Oh No! A Digital Camera?
A very interesting little digital camera arrives at The Daily Lumenbox
Have I gone off my rocker? Have I gone to the dark side? Muahahaha!
To be honest, I have nothing at all against digital. I've seen some absolutely stunning digital photos, it's just fine IMHO. It's just that I usually find the quirkiness and unpredictability of film much more fun and engaging. Digital could never be as unique and interesting as film, could it?
Well maybe not, but it can definitely be interesting in my book. Let me explain. The other day I was digging around in various nooks and crannies of the interwebs (I know, I had lots of work to do, why put it off?) when I stumbled upon some really intriguing images that turned out to be digital. They were created with a very odd little beast called a Digital Harinezumi (digital hedgehog), a tiny camera shaped like a 110 film cartridge with a whole megapixel of resolution. The images really spoke to me, so right away I began to look for one. Unfortunately for me, it turns out they have a cult following and were discontinued over 10 years ago. Some real photographers swear by them and have several backups for when theirs eventually die. Prices, though are through the roof! Some go for well over $500.00
Luckily for me though, there was a successor to the Digital Harinezumi, which uses the same chip as a later version Hareinzumi and has almost the same features. It's almost square 6x6x8cm format made it much less sought after, allthough in Japan they still go for a fairly steep price. I found one here in the states for less than half of what its counterparts from Japan are going for, it's called the Sun & Cloud.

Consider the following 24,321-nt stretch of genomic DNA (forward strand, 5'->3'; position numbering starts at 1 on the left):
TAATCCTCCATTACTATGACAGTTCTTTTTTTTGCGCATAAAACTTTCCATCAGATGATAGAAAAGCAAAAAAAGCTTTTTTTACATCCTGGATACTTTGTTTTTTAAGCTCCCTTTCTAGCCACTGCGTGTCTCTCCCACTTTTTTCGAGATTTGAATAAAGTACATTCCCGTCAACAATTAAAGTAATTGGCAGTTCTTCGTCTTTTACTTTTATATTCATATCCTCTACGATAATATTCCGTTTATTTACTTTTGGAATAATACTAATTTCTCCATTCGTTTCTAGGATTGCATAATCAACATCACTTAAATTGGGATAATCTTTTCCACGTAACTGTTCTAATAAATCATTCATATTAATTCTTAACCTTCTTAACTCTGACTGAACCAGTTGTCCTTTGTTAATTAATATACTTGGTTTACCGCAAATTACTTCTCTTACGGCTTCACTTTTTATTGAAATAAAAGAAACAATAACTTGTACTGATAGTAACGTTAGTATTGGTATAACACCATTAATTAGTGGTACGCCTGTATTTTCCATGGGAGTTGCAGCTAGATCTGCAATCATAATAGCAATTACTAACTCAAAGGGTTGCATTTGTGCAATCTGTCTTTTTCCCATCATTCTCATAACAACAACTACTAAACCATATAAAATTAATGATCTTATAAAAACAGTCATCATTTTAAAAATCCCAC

The Sun & Cloud has a few interesting features. It has several different monochrome modes for its 2mp sensor as well as some color modes that I haven't even looked at. The menu is simple and easy to use, even I had it figured out in about a minute. It has two ISO settings, 100 and 800. It also records lo-fi videos if that's what you want.
Along with the other features it has a solar panel on top, although I'm told you have to leave it out in the sun pretty much all day to fill it's rechargable battery, that or connect it to a USB charger. There's also handle on the side that cranks a generator to recharge if you're out in the field. Oh, there's a sliding lens cover similar to the one on my Lomo LC-W, and of course, a tripod mount. I didn't see any shutter or aperture controls and it takes quite a few seconds to write an image to the micro SD card. This little guy is pretty low tech.
These are a few shots straight out of the camera. The Sun and Cloud is super fun, especially when you overload it with more light than it can deal with. It's a camera I'd probably take everywhere except for it's chunky little form factor, I think when my ship comes in, I'll get half a dozen actual Harinezumis.
I almost forgot, it's got a nice little built in flash, but it drains the battery crazy fast.